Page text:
Translation of mRNA

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Translation of mRNA


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Translation of mRNA

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In an attempt to understand proteome variations of the human body, a group of researchers decides to synthesize a protein in the lab and compare it to proteins created via in-vivo. mRNA isolated from a cell is translated under laboratory conditions. However, it is found that the same mRNA produces a protein with different properties and structures in-vivo when compared to in-vitro synthesis. Which of the following best explains this finding?  


Deep within the cell’s nucleus, there’s our DNA. DNA is made up of genes, and each gene is basically a specific part of the DNA that codes for a protein.

And genes become proteins in two steps: transcription and translation.

Transcription is the first step in creating a protein, during which a specific gene is “read” and copied on an individual mRNA, or messenger RNA molecule - which is like a blueprint with instructions on what protein to build.

Translation is the second step, and it’s when organelles called ribosomes assemble the protein from amino acids lying around in the cytoplasm.  

Each mRNA has a “direction” - running from the 5’ end towards the 3’ end.

mRNA is a chain of four types of nucleotides - which are the individual “letters” or “building blocks” of mRNA.

Nucleotides are made out of a ribose, which is a 5-carbon sugar, a phosphate, and one of the four nucleobases - guanine, uracil, adenine, and cytosine - or, commonly, G, U, A, C for short.

These nucleotides are the actual information carried within the RNA - each 3 letters is one amino acid.

In total, these four nucleotides can be arranged into a total of 64 combinations.

The freshly made mRNA floats out of the nucleus through a pore, and hooks up with an idle ribosome to begin getting translated into a protein.

Right away, there’s a process called initiation which is where the ribosome grabs the mRNA.

Groups of 3 “letters” are called codons, and each codon codes for one amino acid, or gives a certain signal, such as start or stop.

So, for the ribosome to start, it needs to find a start codon. That is usually a sequence of A U G - which simultaneously codes for amino acid methionine. So most proteins actually begin with methionine!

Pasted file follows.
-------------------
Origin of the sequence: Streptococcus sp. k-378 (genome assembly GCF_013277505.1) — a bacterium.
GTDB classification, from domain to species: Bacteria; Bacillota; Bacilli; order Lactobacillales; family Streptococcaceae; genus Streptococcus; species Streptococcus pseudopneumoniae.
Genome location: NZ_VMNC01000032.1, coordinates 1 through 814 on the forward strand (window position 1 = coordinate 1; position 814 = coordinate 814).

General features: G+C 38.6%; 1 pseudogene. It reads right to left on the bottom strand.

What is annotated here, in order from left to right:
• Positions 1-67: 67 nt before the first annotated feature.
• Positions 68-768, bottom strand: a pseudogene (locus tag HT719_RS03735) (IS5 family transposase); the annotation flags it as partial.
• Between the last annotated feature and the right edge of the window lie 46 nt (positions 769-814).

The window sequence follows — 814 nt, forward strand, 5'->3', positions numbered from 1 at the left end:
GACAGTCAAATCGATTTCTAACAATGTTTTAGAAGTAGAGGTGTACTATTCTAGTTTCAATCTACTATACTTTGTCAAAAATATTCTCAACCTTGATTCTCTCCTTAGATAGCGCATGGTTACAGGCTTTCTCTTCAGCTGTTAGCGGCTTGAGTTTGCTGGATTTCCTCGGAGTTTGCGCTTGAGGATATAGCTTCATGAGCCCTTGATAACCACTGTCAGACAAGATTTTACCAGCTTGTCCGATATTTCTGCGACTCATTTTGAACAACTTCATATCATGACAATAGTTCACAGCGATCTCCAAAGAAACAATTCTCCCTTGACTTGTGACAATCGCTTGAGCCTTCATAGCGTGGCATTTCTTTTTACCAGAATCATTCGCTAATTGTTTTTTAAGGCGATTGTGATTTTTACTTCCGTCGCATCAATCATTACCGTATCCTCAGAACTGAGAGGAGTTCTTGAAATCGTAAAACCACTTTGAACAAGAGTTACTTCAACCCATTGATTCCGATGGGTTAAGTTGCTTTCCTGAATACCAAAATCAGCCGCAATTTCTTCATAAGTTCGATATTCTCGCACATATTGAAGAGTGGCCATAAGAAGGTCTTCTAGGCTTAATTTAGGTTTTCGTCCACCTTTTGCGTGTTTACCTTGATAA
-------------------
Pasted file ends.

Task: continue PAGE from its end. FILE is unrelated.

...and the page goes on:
When the ribosome runs into this, it knows that from here on, every subsequent codon represents one amino acid in the protein.

Now while each codon codes for a single amino acid; each amino acid can be coded for by one or more codons.

For example - while only the U G G codon codes for amino acid tryptophan, as many as six codons code for the amino acid leucine - U U A, U U G, C U U, C U C, C U A, C U G.

Translation continues until the ribosome runs into a stop codon, which is a sequence of U A A, U A G, or U G A. The stop codons do not code for anything else, except for stopping - which is also known as termination.

But mRNA is only a blueprint of which amino acid goes where in order to get a protein.

The actual job of ferrying the amino acids to the ribosome is done by another type of RNA, called transfer RNA, or tRNA.


Translation is the process by which ribosomes in the cell's cytoplasm decode the genetic information encoded in messenger RNA (mRNA) to synthesize proteins. During translation, transfer RNA (tRNA) molecules bring amino acids to the ribosome, where they are linked together in a specific sequence to form a polypeptide chain. The order of amino acids in the polypeptide chain is determined by the sequence of codons in the mRNA molecule. The process of translation is essential for the production of proteins, which are involved in a wide variety of biological processes in the cell.


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